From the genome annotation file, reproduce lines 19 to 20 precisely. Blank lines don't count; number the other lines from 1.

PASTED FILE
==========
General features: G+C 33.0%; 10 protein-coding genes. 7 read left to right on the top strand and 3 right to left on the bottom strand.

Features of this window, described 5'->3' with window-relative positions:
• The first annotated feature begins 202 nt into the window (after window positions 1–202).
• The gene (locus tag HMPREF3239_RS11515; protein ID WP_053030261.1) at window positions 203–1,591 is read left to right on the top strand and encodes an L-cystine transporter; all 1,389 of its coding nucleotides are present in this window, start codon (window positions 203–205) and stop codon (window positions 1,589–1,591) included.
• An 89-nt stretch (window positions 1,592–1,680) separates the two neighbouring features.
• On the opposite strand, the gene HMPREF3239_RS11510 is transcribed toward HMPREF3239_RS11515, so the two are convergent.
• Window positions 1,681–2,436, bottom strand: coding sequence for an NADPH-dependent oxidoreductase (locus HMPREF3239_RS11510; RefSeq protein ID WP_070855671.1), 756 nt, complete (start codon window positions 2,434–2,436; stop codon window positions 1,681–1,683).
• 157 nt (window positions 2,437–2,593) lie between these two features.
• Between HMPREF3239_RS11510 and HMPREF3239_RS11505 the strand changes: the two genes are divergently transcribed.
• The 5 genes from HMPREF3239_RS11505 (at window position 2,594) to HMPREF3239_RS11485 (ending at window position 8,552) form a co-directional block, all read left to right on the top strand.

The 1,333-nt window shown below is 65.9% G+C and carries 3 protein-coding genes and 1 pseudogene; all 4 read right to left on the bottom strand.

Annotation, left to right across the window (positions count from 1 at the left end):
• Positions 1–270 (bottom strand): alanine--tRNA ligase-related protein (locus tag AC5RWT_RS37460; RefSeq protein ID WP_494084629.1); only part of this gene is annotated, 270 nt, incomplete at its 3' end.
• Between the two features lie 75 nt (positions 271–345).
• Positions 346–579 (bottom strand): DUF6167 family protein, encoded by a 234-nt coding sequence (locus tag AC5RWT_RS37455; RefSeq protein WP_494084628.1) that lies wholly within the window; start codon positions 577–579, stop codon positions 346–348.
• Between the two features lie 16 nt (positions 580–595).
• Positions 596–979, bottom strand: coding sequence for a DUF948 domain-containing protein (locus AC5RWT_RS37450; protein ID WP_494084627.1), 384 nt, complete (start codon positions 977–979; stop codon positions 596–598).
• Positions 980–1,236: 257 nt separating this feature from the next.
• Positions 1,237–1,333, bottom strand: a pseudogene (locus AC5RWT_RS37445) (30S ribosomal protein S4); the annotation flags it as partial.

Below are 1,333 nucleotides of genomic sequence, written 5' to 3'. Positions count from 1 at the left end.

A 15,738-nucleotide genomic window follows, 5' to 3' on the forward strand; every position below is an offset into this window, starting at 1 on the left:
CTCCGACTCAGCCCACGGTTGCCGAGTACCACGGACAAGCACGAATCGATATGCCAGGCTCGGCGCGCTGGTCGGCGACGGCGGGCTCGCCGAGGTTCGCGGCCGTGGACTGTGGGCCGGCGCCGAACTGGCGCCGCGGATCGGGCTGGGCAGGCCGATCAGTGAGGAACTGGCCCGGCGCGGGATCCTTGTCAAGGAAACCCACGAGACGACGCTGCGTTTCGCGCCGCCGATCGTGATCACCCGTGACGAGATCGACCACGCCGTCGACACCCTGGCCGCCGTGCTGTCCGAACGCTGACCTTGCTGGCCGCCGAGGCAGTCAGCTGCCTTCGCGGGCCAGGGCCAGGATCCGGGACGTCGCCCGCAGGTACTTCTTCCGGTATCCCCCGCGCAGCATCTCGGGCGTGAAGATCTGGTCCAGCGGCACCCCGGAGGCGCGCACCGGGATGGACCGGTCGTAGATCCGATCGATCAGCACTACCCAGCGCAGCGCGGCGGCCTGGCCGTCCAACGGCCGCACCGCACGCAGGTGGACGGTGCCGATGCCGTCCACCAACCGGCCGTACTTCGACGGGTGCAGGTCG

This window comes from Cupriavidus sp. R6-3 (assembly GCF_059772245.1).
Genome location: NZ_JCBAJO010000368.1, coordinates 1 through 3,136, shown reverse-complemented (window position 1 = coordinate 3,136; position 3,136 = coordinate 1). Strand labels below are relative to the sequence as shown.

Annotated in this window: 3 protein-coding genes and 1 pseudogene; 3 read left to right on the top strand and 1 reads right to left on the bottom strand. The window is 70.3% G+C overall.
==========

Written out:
• Positions 1,237–1,333, bottom strand: a pseudogene (locus AC5RWT_RS37445) (30S ribosomal protein S4); the annotation flags it as partial.

Below are 1,333 nucleotides of genomic sequence, written 5' to 3'. Positions count from 1 at the left end.